EPI679832 A/ZAMA/1/2015 20/3/2015 Japan Yokohama City Institute of Public Health Yokohama City Institute of Public Health Kawakami C, Usuku S, Sasao T, Mizuno T
EPI679833 A/ZAMA/2/2014 20/11/2014 Japan Yokohama City Institute of Public Health Yokohama City Institute of Public Health Kawakami C, Usuku S, Sasao T, Mizuno T
EPI679834 A/ISEHARA/1/2014 17/11/2014 Japan Yokohama City Institute of Public Health Yokohama City Institute of Public Health Kawakami C, Usuku S, Sasao T, Mizuno T

Study enrolment and location

Children aged 6 months to 15 years with a fever of 38 °C or over and cough and/or rhinorrhoea and who had received an IRDT in an outpatient clinic of one of 20 hospitals between 10 November 2014 and 31 March 2015 were enrolled in this study. In Japan, the cost of IRDT is covered by public health insurance, and almost all children with a high fever of 38 °C or over receive an IRDT during an influenza epidemic. Our hospitals were located in six (Gunma, Tochigi, Saitama, Tokyo, Kanagawa, and Shizuoka prefectures) of the 47 prefectures in Japan, mainly in the Greater Tokyo Metropolitan area.

Patients who met the symptom criteria were eligible if they had not received antiviral medication before enrolment. Patients who had been vaccinated against influenza less than 14 days before illness onset were excluded from this study. A TNCC design was used to estimate VE based on IRDT results as previously described [14].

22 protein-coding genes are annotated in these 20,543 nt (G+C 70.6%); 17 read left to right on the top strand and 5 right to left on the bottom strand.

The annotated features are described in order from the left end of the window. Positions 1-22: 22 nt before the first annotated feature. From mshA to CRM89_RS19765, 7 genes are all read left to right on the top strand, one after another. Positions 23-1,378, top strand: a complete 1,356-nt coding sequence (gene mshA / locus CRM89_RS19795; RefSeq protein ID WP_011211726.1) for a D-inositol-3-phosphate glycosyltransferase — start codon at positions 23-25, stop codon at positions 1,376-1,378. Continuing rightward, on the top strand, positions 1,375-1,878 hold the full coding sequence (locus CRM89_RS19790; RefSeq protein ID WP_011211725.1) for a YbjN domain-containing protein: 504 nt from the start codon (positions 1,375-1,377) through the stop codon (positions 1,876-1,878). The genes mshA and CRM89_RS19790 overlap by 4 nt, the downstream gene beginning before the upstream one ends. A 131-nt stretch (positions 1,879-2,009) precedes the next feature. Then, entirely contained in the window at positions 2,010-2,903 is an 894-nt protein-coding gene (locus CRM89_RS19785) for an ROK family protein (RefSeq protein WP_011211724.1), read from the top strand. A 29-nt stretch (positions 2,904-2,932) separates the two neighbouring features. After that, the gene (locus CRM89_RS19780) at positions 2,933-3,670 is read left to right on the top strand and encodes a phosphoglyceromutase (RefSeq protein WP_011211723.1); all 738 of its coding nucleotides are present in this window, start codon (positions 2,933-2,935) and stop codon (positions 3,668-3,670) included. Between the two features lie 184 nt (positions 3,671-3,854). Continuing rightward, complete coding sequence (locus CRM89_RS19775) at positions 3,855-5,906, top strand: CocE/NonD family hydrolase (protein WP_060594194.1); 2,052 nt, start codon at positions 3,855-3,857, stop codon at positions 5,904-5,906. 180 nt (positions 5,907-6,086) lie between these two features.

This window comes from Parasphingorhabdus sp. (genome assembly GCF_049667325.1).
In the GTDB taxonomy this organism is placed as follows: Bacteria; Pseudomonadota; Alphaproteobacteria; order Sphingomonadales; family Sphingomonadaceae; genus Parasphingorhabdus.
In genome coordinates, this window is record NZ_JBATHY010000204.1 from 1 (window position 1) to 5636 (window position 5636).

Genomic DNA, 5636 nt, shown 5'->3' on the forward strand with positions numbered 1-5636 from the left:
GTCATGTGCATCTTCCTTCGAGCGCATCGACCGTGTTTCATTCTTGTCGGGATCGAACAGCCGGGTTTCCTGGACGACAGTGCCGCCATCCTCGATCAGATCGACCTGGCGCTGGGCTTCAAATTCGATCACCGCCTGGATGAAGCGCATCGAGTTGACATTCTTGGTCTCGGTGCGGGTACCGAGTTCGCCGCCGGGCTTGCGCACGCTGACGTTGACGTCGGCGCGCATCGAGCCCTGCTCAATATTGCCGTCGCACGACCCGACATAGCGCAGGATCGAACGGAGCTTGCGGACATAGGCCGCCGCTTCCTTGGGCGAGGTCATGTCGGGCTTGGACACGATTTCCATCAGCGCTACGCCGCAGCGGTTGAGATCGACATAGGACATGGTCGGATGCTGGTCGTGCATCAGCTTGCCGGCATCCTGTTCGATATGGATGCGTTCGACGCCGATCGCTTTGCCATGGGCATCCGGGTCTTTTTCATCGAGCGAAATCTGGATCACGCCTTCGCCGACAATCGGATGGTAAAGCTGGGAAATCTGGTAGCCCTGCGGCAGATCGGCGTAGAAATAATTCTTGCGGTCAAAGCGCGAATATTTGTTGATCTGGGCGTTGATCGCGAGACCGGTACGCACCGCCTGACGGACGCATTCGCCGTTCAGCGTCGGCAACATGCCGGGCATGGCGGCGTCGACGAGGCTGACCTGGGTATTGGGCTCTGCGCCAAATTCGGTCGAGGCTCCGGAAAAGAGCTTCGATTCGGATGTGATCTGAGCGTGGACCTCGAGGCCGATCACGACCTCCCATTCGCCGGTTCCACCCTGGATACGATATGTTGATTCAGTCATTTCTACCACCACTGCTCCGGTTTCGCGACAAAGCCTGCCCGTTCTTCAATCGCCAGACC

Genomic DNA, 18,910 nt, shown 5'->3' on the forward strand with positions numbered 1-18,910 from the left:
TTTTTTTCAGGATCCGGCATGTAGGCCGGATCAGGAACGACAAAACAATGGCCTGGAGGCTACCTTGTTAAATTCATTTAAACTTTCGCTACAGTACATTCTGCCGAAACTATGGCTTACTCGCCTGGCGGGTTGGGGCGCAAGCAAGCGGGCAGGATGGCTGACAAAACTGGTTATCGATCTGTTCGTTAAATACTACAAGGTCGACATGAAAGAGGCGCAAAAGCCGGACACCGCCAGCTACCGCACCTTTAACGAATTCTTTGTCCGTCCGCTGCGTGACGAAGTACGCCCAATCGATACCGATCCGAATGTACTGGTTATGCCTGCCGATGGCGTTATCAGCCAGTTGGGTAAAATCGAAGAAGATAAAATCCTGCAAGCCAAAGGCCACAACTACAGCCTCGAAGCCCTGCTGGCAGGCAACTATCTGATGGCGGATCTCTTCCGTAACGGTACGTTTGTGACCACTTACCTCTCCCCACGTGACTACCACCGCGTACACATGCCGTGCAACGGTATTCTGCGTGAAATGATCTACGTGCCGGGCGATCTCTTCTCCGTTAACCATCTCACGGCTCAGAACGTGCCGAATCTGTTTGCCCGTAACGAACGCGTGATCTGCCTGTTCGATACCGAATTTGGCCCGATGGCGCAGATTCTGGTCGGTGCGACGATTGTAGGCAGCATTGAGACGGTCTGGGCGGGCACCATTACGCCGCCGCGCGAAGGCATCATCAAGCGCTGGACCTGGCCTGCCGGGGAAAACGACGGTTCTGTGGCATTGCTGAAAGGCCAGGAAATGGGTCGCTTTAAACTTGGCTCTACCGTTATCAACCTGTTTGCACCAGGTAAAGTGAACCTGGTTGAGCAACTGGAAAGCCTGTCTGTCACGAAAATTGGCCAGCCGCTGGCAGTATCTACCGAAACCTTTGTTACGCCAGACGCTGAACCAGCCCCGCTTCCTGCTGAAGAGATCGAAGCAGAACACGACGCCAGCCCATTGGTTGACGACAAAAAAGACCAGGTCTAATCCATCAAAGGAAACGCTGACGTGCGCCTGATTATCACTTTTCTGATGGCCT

Diagnosis of influenza

Nasopharyngeal swabs were obtained from all of the enrollees. Several different IRDT kits, including the Espline Influenza A and B-N kit (Fujirebio Inc., Tokyo, Japan), ImmunoAce FLU kit with LineJudge pdm kit (Tauns Laboratories, INC, Shizuoka, Japan), Quick Chaser Flu A, B kit (Mizuho Medy Co., Ltd., Saga, Japan), and QuickNavi-Flu kit (DENKA SEIKEN Co., Ltd., Tokyo, Japan), all of which are capable of differentiating between influenza A and influenza B, were used in the hospitals. Two of the 20 participating hospitals used the LineJudge pdm kit, which enables differentiation between influenza A, influenza B, and influenza A(H1N1)pdm09. According to their respective manuals, all of the IRDT kits used in this study have similar sensitivities (88‒100%) and specificities (94‒100%) [19].